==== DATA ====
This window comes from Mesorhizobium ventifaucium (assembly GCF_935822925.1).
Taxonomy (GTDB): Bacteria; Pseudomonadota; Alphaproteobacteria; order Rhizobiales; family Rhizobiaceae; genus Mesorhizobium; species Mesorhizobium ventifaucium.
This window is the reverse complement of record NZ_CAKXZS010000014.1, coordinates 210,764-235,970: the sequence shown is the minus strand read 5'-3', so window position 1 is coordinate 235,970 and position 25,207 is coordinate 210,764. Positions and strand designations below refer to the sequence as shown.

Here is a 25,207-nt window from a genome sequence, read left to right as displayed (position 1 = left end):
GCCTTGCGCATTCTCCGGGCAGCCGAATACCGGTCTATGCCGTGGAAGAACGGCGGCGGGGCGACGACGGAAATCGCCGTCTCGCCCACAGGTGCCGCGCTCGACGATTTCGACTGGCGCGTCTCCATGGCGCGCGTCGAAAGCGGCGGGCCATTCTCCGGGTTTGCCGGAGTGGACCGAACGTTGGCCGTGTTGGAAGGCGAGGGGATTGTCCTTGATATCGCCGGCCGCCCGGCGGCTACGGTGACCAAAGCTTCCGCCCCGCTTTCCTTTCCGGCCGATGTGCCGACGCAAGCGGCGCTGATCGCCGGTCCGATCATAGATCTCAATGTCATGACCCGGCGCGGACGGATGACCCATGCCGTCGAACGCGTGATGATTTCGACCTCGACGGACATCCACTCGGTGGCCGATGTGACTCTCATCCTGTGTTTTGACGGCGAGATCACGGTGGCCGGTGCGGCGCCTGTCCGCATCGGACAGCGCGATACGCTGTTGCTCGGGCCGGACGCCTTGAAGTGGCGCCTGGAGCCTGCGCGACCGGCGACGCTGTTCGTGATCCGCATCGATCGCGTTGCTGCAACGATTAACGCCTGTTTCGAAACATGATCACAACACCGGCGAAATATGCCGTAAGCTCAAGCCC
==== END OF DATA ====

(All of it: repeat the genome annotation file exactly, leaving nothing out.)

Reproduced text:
This window comes from Mesorhizobium ventifaucium (assembly GCF_935822925.1).
Taxonomy (GTDB): Bacteria; Pseudomonadota; Alphaproteobacteria; order Rhizobiales; family Rhizobiaceae; genus Mesorhizobium; species Mesorhizobium ventifaucium.
This window is the reverse complement of record NZ_CAKXZS010000014.1, coordinates 210,764-235,970: the sequence shown is the minus strand read 5'-3', so window position 1 is coordinate 235,970 and position 25,207 is coordinate 210,764. Positions and strand designations below refer to the sequence as shown.

Here is a 25,207-nt window from a genome sequence, read left to right as displayed (position 1 = left end):
GCCTTGCGCATTCTCCGGGCAGCCGAATACCGGTCTATGCCGTGGAAGAACGGCGGCGGGGCGACGACGGAAATCGCCGTCTCGCCCACAGGTGCCGCGCTCGACGATTTCGACTGGCGCGTCTCCATGGCGCGCGTCGAAAGCGGCGGGCCATTCTCCGGGTTTGCCGGAGTGGACCGAACGTTGGCCGTGTTGGAAGGCGAGGGGATTGTCCTTGATATCGCCGGCCGCCCGGCGGCTACGGTGACCAAAGCTTCCGCCCCGCTTTCCTTTCCGGCCGATGTGCCGACGCAAGCGGCGCTGATCGCCGGTCCGATCATAGATCTCAATGTCATGACCCGGCGCGGACGGATGACCCATGCCGTCGAACGCGTGATGATTTCGACCTCGACGGACATCCACTCGGTGGCCGATGTGACTCTCATCCTGTGTTTTGACGGCGAGATCACGGTGGCCGGTGCGGCGCCTGTCCGCATCGGACAGCGCGATACGCTGTTGCTCGGGCCGGACGCCTTGAAGTGGCGCCTGGAGCCTGCGCGACCGGCGACGCTGTTCGTGATCCGCATCGATCGCGTTGCTGCAACGATTAACGCCTGTTTCGAAACATGATCACAACACCGGCGAAATATGCCGTAAGCTCAAGCCC